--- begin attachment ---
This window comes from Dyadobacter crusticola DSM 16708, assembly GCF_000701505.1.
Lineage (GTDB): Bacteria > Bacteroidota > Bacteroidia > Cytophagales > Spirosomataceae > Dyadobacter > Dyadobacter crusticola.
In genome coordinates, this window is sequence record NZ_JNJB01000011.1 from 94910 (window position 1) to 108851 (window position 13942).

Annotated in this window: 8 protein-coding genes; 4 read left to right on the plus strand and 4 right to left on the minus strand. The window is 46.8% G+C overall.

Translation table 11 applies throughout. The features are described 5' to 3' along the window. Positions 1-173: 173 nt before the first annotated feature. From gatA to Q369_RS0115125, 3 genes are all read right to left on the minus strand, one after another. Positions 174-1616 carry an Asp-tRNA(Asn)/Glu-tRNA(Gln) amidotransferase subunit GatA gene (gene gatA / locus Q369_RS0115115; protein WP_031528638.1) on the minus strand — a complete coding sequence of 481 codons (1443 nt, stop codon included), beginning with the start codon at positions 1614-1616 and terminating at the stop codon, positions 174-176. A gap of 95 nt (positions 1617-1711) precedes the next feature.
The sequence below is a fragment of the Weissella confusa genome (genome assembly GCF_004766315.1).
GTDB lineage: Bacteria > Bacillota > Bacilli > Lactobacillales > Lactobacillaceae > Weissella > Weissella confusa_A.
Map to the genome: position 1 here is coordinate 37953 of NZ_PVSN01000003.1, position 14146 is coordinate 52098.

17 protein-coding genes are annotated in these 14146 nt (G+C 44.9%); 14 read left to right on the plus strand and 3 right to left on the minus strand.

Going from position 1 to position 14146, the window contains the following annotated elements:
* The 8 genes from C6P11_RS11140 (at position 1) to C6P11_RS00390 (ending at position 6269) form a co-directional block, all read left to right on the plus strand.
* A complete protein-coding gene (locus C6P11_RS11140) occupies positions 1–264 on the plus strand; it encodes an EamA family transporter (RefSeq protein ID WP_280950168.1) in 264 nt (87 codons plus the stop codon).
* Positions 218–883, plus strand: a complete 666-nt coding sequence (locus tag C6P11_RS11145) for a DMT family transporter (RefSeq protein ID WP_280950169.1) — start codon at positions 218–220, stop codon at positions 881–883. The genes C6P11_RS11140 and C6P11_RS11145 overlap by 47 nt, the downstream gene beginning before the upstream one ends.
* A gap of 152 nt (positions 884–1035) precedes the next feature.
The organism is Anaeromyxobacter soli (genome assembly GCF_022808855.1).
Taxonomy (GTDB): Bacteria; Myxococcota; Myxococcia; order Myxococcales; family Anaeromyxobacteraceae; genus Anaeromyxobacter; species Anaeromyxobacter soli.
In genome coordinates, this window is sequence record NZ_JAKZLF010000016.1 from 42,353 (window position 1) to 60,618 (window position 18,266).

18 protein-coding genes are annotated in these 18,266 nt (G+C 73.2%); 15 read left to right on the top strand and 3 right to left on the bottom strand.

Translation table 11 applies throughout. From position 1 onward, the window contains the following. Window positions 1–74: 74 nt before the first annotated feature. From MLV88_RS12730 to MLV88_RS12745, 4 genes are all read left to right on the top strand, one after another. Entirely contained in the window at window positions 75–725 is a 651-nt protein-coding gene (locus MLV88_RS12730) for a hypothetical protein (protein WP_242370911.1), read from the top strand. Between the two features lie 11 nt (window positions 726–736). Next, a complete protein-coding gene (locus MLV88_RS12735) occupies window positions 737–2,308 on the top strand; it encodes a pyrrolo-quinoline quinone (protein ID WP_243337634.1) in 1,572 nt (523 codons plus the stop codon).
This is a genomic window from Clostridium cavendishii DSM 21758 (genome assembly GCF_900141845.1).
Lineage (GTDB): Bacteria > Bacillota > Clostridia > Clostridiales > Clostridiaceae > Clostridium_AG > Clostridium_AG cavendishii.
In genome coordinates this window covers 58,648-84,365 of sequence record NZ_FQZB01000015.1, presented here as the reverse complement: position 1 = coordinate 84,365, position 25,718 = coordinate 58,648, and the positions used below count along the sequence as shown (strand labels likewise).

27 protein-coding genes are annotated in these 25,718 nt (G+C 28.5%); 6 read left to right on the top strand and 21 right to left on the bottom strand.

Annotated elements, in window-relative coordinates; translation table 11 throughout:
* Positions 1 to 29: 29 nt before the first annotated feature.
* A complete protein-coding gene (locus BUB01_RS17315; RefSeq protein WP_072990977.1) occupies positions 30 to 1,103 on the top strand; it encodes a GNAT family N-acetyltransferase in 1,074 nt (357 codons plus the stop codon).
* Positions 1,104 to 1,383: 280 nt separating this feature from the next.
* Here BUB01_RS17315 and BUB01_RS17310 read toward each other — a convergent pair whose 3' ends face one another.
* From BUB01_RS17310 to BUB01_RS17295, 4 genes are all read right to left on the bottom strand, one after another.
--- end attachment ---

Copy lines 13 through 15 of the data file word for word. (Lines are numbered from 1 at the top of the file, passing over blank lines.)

* Positions 218–883, plus strand: a complete 666-nt coding sequence (locus tag C6P11_RS11145) for a DMT family transporter (RefSeq protein ID WP_280950169.1) — start codon at positions 218–220, stop codon at positions 881–883. The genes C6P11_RS11140 and C6P11_RS11145 overlap by 47 nt, the downstream gene beginning before the upstream one ends.
* A gap of 152 nt (positions 884–1035) precedes the next feature.
The organism is Anaeromyxobacter soli (genome assembly GCF_022808855.1).